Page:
Fish oil supplements – which are taken to get the omega-3 fatty acids eicosapentaenoic acid (EPA) and docosahexaenoic acid (DHA) – are usually taken for heart and blood conditions. Some people take them to lower their blood pressure or triglyceride levels (these are the fats related to cholesterol).

Some small studies have shown that fish oil is an effective treatment for people with high blood triglyceride levels, and can provide a benefit in coronary heart disease prevention. (It should also be noted that fish oil supplements, like burnt toast, have been linked to cancer.)

However, Dr Ginni says that while fish oil has been linked to the prevention of heart disease, improvement of mental health, and better pregnancy outcomes – we don’t yet have the data to say whether or not these are proven benefits of taking the supplement.

So whom does fish oil definitely benefit? Dr Rosemary Stanton says that it has benefits for people suffering from “rheumatoid arthritis and mothers who are breastfeeding babies born prematurely.”

5. Iron

Iron is a fairly important mineral that assists with various bodily functions, such as the transport of oxygen in the blood. Red meat is one of the best sources of iron, which is why many vegetarians take an iron supplement.


Dr Ginni Mansberg recommends taking an iron supplement if you have a specific deficiency – which you can easily find out by visiting your doctor and getting a blood test. Dr Rosemary Stanton agrees.

“Iron deficiency can occur in people who have a poor diet, but also in those who have undiagnosed coeliac disease,” she says. “Poor diet may also occur in some girls or women who eat a junk-food diet with or without red meat. However, there is no more likelihood of being iron deficient on a well-balanced vego diet than on a diet that contains red meat.”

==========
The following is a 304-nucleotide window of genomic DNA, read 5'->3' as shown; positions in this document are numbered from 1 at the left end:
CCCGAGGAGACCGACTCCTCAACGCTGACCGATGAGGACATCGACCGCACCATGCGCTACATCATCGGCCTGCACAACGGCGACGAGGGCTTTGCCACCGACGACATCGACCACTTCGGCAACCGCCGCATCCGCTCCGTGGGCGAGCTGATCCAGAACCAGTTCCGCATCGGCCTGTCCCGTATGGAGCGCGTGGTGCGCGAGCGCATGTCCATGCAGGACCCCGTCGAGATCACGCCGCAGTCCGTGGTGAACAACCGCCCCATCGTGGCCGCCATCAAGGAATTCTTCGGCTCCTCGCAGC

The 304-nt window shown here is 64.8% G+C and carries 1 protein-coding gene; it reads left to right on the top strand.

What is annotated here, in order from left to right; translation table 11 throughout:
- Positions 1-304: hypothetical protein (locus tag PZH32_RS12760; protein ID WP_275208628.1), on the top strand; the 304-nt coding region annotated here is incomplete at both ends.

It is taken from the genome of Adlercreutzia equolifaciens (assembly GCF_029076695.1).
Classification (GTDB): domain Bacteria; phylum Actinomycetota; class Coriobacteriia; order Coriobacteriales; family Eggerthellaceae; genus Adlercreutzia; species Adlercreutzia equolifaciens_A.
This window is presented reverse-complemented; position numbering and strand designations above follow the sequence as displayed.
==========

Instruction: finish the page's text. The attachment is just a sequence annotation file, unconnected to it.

A lot of people take iron supplements when they’re feeling a bit run down, because they think it will make them feel less tired – however, this is not necessarily a good idea. Too much iron can be toxic, lead to bowel problems, or even a condition called haemochromatosis. Ironically, a symptom of haemochromatosis (which affects about 1 in every 250 people) is tiredness.

6. Folate

Folic acid supplements are one of the few on this list that are not contentious at all. In fact, some sources recommend that all women who are of an age where they might have children be taking extra folate, as almost half of pregnancies are unplanned.

Folate (or folic acid) is a vitamin that is essential for healthy foetal development, which prevents neural tube defects including spina bifida.

Dr Ginni says, “Folic acid is normally found in green leafy vegetables, and things like that. But a lot of Australians don’t get enough green vegetables, and so don’t have enough folic acid.”

She recommends all pregnant women take folic acid supplements, but notes that, “Ironically the women who are most likely to take folic acid supplements are probably the ones who have enough folic acid in their diet. And the ones who can’t afford the supplements, are the ones who need it most.”

Dr Rosemary Stanton says, that folic acid “is recommended for women who may fall pregnant and do not have a good diet - which is most!”

7. Iodine

Iodine is another trace element that is important during pregnancy, and also hormone development. A lack of iodine can cause an enlarged thyroid gland or other deficiency disorders. Pregnant women need higher levels of iodine, as a deficiency can cause mental retardation in children.

“Iodine is needed during pregnancy to ensure adequate levels in the baby,” Dr Rosemary Stanton says. “For children and adults who aren't pregnant, the mandatory use of iodised salt in bread has provided enough iodine, but many pregnant women don't get adequate levels from their food.”

Dr Ginni Mansberg says that maintaining iodine is important from “pregnancy to breastfeeding”.

Do you take any supplements not on this list? Why do you take them, and have you noticed any improvements in your health?